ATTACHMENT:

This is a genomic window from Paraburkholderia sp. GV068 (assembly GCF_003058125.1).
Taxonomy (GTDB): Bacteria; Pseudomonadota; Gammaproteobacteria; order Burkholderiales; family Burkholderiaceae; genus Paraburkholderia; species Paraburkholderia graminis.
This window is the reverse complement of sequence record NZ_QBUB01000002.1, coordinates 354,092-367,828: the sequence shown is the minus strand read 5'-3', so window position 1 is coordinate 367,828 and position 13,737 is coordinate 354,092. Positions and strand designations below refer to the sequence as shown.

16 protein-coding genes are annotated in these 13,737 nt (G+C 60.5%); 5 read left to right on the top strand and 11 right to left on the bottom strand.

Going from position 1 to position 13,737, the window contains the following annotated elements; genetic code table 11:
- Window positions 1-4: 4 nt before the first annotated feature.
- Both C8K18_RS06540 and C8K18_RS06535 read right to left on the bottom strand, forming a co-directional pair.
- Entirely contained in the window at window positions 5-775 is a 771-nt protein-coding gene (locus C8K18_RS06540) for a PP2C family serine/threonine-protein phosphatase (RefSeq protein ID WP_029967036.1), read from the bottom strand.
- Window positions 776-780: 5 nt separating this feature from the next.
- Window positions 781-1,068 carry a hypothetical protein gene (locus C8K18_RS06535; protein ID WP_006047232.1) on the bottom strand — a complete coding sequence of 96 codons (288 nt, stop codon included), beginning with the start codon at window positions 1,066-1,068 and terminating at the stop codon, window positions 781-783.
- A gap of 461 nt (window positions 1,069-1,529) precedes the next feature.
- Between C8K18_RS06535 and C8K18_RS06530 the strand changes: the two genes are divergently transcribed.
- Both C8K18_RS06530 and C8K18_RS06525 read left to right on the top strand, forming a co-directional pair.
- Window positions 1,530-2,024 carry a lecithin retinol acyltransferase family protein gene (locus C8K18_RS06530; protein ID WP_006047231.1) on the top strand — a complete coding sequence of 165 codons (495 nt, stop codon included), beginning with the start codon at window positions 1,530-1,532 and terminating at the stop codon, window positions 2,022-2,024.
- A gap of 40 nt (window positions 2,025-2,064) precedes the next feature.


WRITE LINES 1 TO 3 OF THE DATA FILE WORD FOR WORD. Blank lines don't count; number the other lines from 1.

This is a genomic window from Paraburkholderia sp. GV068 (assembly GCF_003058125.1).
Taxonomy (GTDB): Bacteria; Pseudomonadota; Gammaproteobacteria; order Burkholderiales; family Burkholderiaceae; genus Paraburkholderia; species Paraburkholderia graminis.
This window is the reverse complement of sequence record NZ_QBUB01000002.1, coordinates 354,092-367,828: the sequence shown is the minus strand read 5'-3', so window position 1 is coordinate 367,828 and position 13,737 is coordinate 354,092. Positions and strand designations below refer to the sequence as shown.